‘Supply water looks like sewage’ | The Daily Star
12:00 AM, April 29, 2019 / LAST MODIFIED: 12:38 AM, April 29, 2019

‘Supply water looks like sewage’

Dry taps and stinky water continue to torment people of south-eastern Dhaka

Jakir Hossain, a resident of Shahjalalbagh of South Dania, has been worried about his four-and-half-year-old daughter who contracted typhoid several months back.

Jakir claimed she got the infection after using the water supplied by the Dhaka Water Supply and Sewerage Authority (Wasa).

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“The colour of the Wasa water looks like that of sewage water,” said Jakir, a resident of 1561, Shahjalalbagh, who now has to fetch water from a nearby mosque every day for use by his family.

He claimed he was losing hair and facing allergies as well due to the filthy water.

Jakir’s tale is similar to those of the thousand other residents of Shahjalalbagh of South Dania and parts of East Jurain, both of which have been facing this problem for the last five to six years.

“My daughter went to her office today after suffering from diarrhoea for two days due to the polluted water of Wasa,” claimed Beauty Begum, another resident of Shahjalalbagh on Saturday.

Other tenants in her building have been facing skin diseases and Beauty blamed the sewage like water supplied by Wasa.

“We have to bring water from the nearby mosque giving Tk 2 for a pitcher or a gallon of water and another Tk 10 to the day labourer who carries the water for us,” said Sanowar Hossain, another resident of Shahjalalbagh.

He said they complained to Wasa several times but they paid no heed in this regard.

The crisis isn’t only present in Shahjalalbagh but other areas including Rahmathbagh in Dania, Nabinbagh, Mistir Dokan, Nobarun Gali of East Jurian, part of Shonir Akhra, parts of Shyamoli, Ulon, Kollyanpur and Dolaipar.

“We would not be able to survive if the around 20 mosques of East Jurain and South Shahjalalbagh could not supply fresh water through deep tube-wells,” Shawkat Ali, another resident of Shahjalalbagh, told this correspondent on Saturday.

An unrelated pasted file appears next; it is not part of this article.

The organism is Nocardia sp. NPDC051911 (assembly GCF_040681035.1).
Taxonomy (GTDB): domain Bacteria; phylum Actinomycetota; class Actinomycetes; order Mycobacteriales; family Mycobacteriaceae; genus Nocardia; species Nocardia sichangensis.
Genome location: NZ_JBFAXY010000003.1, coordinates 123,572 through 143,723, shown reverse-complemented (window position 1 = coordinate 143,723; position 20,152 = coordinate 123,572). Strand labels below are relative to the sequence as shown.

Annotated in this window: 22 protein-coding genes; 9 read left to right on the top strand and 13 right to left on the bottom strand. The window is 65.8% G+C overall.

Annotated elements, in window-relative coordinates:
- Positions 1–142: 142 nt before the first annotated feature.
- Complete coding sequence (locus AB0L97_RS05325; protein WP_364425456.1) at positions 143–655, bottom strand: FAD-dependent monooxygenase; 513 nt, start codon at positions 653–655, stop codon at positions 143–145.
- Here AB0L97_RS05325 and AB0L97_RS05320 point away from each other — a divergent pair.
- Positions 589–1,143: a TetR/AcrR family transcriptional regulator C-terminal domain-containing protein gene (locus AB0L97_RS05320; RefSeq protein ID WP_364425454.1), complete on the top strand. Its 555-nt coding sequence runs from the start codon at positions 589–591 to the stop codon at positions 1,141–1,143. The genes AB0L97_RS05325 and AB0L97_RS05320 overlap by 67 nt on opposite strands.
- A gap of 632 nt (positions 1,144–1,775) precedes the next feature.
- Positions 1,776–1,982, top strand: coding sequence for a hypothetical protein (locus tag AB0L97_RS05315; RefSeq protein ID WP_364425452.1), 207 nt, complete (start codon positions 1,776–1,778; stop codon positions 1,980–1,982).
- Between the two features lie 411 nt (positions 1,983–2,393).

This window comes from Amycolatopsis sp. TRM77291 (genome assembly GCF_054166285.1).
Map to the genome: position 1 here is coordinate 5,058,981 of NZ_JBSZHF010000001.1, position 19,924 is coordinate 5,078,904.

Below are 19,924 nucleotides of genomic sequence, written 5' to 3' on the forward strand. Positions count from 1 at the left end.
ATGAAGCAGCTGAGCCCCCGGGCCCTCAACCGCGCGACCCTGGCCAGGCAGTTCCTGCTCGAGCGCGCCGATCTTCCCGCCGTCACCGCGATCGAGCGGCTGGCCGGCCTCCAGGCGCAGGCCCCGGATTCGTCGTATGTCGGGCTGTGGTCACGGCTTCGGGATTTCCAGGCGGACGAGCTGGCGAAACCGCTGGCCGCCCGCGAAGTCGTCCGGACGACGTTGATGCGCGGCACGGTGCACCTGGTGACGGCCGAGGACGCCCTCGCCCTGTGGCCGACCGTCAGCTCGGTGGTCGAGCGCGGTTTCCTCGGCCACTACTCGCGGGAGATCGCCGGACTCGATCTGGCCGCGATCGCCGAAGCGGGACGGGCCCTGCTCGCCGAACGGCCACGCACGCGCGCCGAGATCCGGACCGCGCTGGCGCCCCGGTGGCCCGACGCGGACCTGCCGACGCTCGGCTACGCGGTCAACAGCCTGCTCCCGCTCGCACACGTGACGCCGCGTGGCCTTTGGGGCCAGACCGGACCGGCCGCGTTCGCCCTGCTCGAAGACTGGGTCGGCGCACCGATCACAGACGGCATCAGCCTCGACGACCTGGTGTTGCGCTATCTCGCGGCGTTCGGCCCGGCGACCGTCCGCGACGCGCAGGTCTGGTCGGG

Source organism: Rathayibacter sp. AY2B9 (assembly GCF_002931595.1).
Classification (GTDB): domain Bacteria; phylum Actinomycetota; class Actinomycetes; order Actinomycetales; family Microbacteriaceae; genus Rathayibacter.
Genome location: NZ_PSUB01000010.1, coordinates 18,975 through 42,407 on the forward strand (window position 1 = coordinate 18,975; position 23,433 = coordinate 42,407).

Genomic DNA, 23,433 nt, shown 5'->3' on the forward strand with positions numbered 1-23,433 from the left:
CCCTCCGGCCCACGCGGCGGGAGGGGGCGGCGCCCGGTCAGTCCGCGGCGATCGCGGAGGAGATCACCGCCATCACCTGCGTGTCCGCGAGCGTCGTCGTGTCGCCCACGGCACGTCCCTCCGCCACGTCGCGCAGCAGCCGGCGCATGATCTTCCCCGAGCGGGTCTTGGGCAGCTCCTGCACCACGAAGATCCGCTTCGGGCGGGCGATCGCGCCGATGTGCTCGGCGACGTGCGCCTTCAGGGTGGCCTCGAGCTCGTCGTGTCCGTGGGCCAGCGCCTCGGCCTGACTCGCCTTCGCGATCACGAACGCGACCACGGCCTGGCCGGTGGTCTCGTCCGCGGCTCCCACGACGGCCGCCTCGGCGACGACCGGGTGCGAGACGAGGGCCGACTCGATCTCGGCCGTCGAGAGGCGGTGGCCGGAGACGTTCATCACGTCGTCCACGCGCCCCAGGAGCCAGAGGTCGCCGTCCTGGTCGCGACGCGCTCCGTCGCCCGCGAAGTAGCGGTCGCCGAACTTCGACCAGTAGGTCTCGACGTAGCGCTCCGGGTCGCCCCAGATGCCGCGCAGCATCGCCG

The quality of water isn’t the only problem. The supply itself is an issue.

Shahida Akhtar of Shahjalalbagh has been without water for the last 10 days.

“I have been fetching water from a mosque to meet up my emergency needs as I am without water for the last 10 days,” said Shahida.

Similarly, Kamrunnahar Ruma, a resident of 111, New Eskaton, said they had been without water for the past 16 days.

It is a 20-year-old problem, she said about water supply going off.

“Our house owner purchases water from a Wasa lorry to meet the demand and all tenants have to pay for this,” she said.

Contacted on Saturday, Managing Director of Wasa Taqsem A Khan said they had decided to carry out an area-based random sampling at Jurain and its adjoining areas to find out the reasons for the polluted water.

“We will take necessary actions after getting the result of the sampling,” he said.

Responding to a report of TIB, Wasa MD Taqsem had said that Wasa water was 100 percent drinkable.

He binned a TIB report that said 91 percent of Dhaka city dwellers boiled the Wasa water to make it drinkable.

Earlier in a unique protest few days ago, residents of Jurain brought lemons, a bag of sugar, and a jar of Jurain’s murky tap water to the Wasa Bhaban in Karwan Bazar to “treat” Wasa MD Taqsem A Khan to a sherbet.

But the MD, who had said Wasa tap water was “100 percent pure”, did not show up for work on the day.

The small group of Jurain residents said they had been getting murky and filthy tap water for decades and the MD’s comment at a press conference a few days ago was a blatant lie.

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